Friday, June 13, 2014

Flying Solo - Sedition Wars Solo Play Designer's Notes & (unofficial) Co-op Rules


The Solo rules variant for Sedition Wars is the most ambitious and complex set of rules I've written. While I started the project expecting I could get it done in around 6-8 pages, it became something far grander in scope as I worked on it.

(This article assumes you're either familiar with the terms, have the rules (the beta rules PDFs are here) or are fine catching as catch can, knowing some game terms aren't explained.)

Initial Concept
Coming into the project, I had a ton of experience testing Sedition Wars, and knew the flow of the game pretty much backwards and forwards. There were a few points I knew I wanted to address from the beginning:

• The AI wouldn't need to interact with Strategic Points: Strategic points are about giving the players meaningful choices and sacrifices, or at least force them to interact with specific locations. Besides being unnecessarily complicated, the main reason I didn't want these as interactions was that it didn't add any player choice while it did take up more time: it would just be the AI system pretending to be a player, if kept as it was. 
• There would need to be a hierarchy and order to how the AI activated: the Reflex Mode can cause a significant amount of damage, and not ordering activations well can be fatal. The alternative would have been a simpler (i.e. poorer) activation system, but with massive bonuses to the Strain to compensate, which I didn't like because it added too many new rules, and it was possible that some scenarios wouldn't penalize poor decision making, in which case, there would be bonuses without associated "penalties."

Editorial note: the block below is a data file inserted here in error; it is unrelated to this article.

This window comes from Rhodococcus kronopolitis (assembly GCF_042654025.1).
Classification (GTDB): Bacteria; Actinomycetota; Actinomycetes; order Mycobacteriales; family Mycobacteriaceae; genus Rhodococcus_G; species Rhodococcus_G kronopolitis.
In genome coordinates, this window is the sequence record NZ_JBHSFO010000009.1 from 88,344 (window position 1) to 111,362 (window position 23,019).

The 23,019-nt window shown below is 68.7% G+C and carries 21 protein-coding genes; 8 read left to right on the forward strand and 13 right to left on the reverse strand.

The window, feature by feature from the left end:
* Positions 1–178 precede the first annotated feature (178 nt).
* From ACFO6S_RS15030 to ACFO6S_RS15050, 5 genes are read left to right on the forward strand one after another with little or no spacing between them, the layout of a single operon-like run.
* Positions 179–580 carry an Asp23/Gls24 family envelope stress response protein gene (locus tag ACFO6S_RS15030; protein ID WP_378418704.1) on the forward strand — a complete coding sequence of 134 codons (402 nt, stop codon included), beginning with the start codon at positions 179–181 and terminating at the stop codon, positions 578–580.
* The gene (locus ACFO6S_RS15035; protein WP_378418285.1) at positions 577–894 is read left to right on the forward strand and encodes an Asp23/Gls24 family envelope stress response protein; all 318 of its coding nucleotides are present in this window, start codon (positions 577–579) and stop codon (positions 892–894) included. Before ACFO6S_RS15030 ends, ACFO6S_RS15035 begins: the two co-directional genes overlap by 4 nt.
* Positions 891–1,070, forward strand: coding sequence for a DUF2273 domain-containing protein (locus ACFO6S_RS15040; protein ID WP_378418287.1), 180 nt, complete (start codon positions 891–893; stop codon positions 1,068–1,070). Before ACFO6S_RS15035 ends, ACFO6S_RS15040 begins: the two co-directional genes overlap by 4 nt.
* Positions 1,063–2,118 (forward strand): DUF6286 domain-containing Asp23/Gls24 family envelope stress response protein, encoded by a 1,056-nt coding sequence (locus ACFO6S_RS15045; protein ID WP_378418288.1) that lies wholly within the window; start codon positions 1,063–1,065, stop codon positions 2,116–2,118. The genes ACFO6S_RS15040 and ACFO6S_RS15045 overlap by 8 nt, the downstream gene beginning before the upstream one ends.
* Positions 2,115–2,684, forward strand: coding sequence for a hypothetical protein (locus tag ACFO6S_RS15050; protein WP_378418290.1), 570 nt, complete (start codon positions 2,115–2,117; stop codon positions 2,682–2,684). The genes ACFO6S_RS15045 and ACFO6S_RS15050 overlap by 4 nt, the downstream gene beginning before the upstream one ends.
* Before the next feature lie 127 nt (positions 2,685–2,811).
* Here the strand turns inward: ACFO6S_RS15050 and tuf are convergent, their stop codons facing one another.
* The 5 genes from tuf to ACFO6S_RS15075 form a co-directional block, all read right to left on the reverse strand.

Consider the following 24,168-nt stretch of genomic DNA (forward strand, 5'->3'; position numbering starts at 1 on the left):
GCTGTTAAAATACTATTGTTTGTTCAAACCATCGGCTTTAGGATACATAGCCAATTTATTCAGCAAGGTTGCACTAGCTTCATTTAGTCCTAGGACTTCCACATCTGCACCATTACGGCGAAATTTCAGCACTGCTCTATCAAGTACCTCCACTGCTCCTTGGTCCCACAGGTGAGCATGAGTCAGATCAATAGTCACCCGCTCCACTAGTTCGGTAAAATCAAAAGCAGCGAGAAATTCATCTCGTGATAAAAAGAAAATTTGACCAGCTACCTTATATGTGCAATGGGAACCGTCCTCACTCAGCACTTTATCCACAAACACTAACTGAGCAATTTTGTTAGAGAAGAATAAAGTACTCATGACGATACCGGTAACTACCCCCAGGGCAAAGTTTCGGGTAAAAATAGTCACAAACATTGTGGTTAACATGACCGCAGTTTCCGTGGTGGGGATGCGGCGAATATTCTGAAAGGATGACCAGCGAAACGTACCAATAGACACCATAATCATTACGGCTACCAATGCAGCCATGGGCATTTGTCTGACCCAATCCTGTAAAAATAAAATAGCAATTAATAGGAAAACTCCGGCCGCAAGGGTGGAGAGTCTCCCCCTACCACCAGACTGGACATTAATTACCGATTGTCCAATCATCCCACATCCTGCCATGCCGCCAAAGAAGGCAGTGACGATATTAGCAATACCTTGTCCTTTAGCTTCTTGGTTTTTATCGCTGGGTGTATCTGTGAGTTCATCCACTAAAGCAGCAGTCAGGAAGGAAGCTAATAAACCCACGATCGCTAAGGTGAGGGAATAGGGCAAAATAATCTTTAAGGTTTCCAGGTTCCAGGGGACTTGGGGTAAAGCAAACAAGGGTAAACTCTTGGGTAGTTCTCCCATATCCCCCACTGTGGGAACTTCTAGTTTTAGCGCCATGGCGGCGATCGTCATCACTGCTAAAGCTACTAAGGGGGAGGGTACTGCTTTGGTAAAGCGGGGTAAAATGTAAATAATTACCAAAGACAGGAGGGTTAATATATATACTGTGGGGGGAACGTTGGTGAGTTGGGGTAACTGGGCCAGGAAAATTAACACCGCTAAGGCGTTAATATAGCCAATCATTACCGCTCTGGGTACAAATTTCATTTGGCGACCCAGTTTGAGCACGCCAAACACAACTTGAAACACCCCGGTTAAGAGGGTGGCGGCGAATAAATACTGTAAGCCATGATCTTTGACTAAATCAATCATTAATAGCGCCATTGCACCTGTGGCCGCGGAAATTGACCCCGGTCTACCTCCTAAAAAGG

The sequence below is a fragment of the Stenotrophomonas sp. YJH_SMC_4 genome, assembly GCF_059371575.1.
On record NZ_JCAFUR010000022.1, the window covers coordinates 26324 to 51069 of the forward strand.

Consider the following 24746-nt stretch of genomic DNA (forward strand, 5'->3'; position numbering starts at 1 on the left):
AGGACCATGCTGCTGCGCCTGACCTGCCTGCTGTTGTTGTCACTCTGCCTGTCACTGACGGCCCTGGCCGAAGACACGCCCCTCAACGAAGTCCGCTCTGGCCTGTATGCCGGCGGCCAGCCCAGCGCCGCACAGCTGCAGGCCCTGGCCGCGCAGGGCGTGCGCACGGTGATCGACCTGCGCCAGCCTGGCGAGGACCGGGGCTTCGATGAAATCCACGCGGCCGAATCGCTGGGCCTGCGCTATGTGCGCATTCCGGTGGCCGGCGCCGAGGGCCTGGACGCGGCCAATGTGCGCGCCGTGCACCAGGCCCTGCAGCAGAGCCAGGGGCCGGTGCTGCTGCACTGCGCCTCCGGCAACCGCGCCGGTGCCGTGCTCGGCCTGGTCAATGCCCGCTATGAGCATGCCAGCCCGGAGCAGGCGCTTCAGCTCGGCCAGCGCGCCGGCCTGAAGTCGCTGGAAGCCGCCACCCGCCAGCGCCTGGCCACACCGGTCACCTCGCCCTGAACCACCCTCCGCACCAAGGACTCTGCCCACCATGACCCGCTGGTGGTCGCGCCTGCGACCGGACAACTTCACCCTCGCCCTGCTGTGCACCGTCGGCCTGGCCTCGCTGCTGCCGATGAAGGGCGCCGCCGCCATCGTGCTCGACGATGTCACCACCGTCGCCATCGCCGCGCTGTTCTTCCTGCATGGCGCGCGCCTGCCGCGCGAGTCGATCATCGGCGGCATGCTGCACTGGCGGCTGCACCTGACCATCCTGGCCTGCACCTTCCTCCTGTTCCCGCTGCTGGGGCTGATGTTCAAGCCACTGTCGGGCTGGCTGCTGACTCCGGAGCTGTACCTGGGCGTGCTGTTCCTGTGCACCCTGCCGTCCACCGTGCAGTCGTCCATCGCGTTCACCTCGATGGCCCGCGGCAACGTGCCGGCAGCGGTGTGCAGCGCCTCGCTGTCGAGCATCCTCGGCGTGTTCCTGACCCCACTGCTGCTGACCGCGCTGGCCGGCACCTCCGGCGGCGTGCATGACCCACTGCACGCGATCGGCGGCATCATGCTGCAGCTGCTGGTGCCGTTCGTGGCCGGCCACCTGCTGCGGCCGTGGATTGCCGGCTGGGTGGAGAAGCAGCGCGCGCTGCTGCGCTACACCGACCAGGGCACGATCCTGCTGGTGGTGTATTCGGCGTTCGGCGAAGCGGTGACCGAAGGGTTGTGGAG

• The Strain AI shouldn't play like a player. Generally the strongest player strategies I've seen or run involve conservative play and spamming Revenants, which just isn't very ineresting. The Load-Outs did a great job making interesting force composition instead of both sides spamming, and I wanted to be sure that the AI similarly made the fight interesting rather than optimized.
• I wanted there to be meaningful decisions during the Vanguard Reflex Mode: otherwise, it would just be the AI fighting (no choices) the Vanguard automatic Reflexes (again, no choices). This meant that maybe half the time executing the game would have no player activity, which would be okay (maybe) in a computer game since it wouldn't take much time, but was unacceptable in a board game.
This resulted in the Hold Fire! rule, which basically remained unchanged throughout the whole process, and is still one of my favorites, because it doesn't always come up, but I feel like it has a big impact when it does (or when you realize you've run out of Tactics and can't use it).

This led to a rough outline of the game, written in absurdly dense pseudo-code that was pretty thoroughly dense, and an AI that basically played like a very aggressive and smart player.

Before even the first draft was complete, during my initial ("pre-alpha?") testing, I'd added a few more All Other Priorities Rescinded and Broken Quarantine quickly became clearly necessary, or Strain would crumble: without AOPR, they'd happily massacre irrelevant humans, while Broken Quarantine was to keep up the pressure so Vanguard couldn't hang out, spamming strategic point uses and inflating their tac-net pool. This was fortunate, as one of Mike (Mcvey)'s only specific requests was that there be a survival/gauntlet feel to the solo play, with spawning as his preferred method for this.
components that have remained in some form:

No Spark is an odd little rule that's been around since practically the beginning, too. While I later

realized it was valuable to balance inflated spawning (and the disproportionately high model count), the original reason for its inclusion was a matter of game feel: anomalous rolls can be fun when it swings the game in favor of one player, but I kept coming back to how disappointing it was to set up a strong strategy, and then have some zombie wreck everything with a high roll. You get the disappointment, but no one gets the excitement... and the game was already hard enough without those high damage rolls.